The third memorable moment to happen within a one-block radius during those months involved something a little girl said one Sunday morning. There’s a federal military cemetery on the street that goes behind the market, with a long brick wall running around it, but a short wall you can hop up on and dance along if you’re six years old. The girl looked about that, in a Sunday dress. Her father stood in the street waiting for her. He wore shades, a pink shirt with a tie. Leaning against a gleaming SUV. Eating from an ice-cream cone with one hand while spinning his keys impatiently in the other. The girl was skipping along the wall, reading the names on the gravestones. She stopped at one, pointing. “Abigail,” she said. “That’s my name.” Many of the graves in the cemetery are husband-wife. She had seen the name of a veteran’s widow from the late-nineteenth century. “We have to go, honey,” her father said. She began climbing down. Just as I was about to pass, she said, in a voice loud enough for her father to hear but to herself, “Abigail … that means I’m already dead, and she’s still alive.” Her father looked at me with his mouth open, seeming not impressed but more like, What am I supposed to do with that? The girl was already singing a song as she climbed into the vehicle.

GEORGE:

That was M.C. Taylor of Hiss Golden Messenger reading John Jeremiah Sullivan’s “Three Encounters,” produced by me, Maxwell George of the Oxford American, and Trey Pollard, with scoring by Trey at Spacebomb. “Three Encounters” was originally published in the Spring 2013 issue of the Oxford American.

LEWIS:

Thanks to MC Taylor and Spacebomb. Stay tuned for Los Texmaniacs. Live from the Fayetteville Roots Festival

Segment 3

Los Texmaniacs Live at Roots

LEWIS VO: Welcome back. I’m here with Bernice and Bryan Hembree, also known as Smokey & the Mirror and the organizers of the Fayetteville Roots Festival.

BRYAN HEMBREE:

Hey, Sara.

BERNICE HEMBREE:

Hi.

LEWIS:

So we’re about to premiere the first segment of a recurring series in Points South produced in partnership with Roots Fest. What can we expect from you all in this series?

BERNICE:

You can expect to hear from artists that we are visiting either on the road or artists that are coming through town that have played the festival or playing here at the Roots HQ in Fayetteville. And we’re gonna dig into their music history and see what kind of roots music they’ve grown up with and what influences have what has made an impact on their musical life. And we want to know what's keeping them tickin’, what's keeping their hopin’ machine alive. And we want to know more about what they've had to give up in their life to pursue this art. And also what else they’re passionate about.

LEWIS:

So what's the hopin’ machine?

BERNICE:

Well, number one, it's a really good line in a Woody Guthrie song, or a Woody Guthrie poem? I think it’s called a note of hope. The first time I read that, it just blew me away, hit that line, hit me pretty intense being an open machine.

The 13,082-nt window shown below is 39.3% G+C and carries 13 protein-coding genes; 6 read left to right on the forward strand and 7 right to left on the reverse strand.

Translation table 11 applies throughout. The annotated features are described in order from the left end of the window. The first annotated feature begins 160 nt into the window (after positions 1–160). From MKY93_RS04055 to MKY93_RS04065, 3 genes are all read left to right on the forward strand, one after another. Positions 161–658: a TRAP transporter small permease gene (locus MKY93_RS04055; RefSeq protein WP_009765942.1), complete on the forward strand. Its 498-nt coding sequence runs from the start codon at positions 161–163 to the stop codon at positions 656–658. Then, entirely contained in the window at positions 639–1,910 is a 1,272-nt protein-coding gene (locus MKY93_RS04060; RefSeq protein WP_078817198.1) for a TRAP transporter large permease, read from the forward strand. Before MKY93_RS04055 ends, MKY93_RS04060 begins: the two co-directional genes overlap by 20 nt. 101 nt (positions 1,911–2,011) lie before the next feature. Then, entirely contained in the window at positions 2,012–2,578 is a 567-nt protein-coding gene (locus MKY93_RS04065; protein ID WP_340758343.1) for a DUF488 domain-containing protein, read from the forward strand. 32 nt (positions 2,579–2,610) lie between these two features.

BRYAN:

Woody Guthrie he basically said humans just about all of humanity says hoping machine. And if you let go of that hope, then you've let go of what it means to be human and, um, you know, Woody’s take on. That to me, I think continues to be synthesized even into the 21st century. This notion that, um, even to be a musician and to, you know, continue to tour and continue to play music, uh, you gotta have hope that you’re headed somewhere and that’s what it means to me.

LEWIS:

So before I met y'all, I was the kind of person who would use the words roots and Americana interchangeably and you have disabused me of that habit. Can you tell us more about what roots means to you, and why that’s the designation you've chosen for your work?

BRYAN:

You know, sometimes, uh, you know, music tends to want to be put into genres or, or, or people want to put music into genres, right? And, and for me, when you say Americana, that means that it’s American. But if you look at most American musical art forms, they’re a blend, right? It really is world music at its core. There are so many blendings. And so when we say Americana, it seems like we’re limiting the overall scope. And when we talk about roots, it means that it’s rooted somewhere. And those roots may be blended, right? Like what we're going to hear about today from Los Texmaniacs, we’re going to hear the blending of multiple cultures that make their, uh, their version of roots music. And to me, that’s important to talk about. And I think that’s really a 21st century perspective on what music is.

BERNICE:

Yeah. I think of roots music as the melting pot and we all think we know so much about this melting pot, but we don’t think about the roots of what melted in the first place. And you know like, my grandpa was a Swiss yodeler. And I think that has influenced me in ways that I wouldn't be able to express necessarily.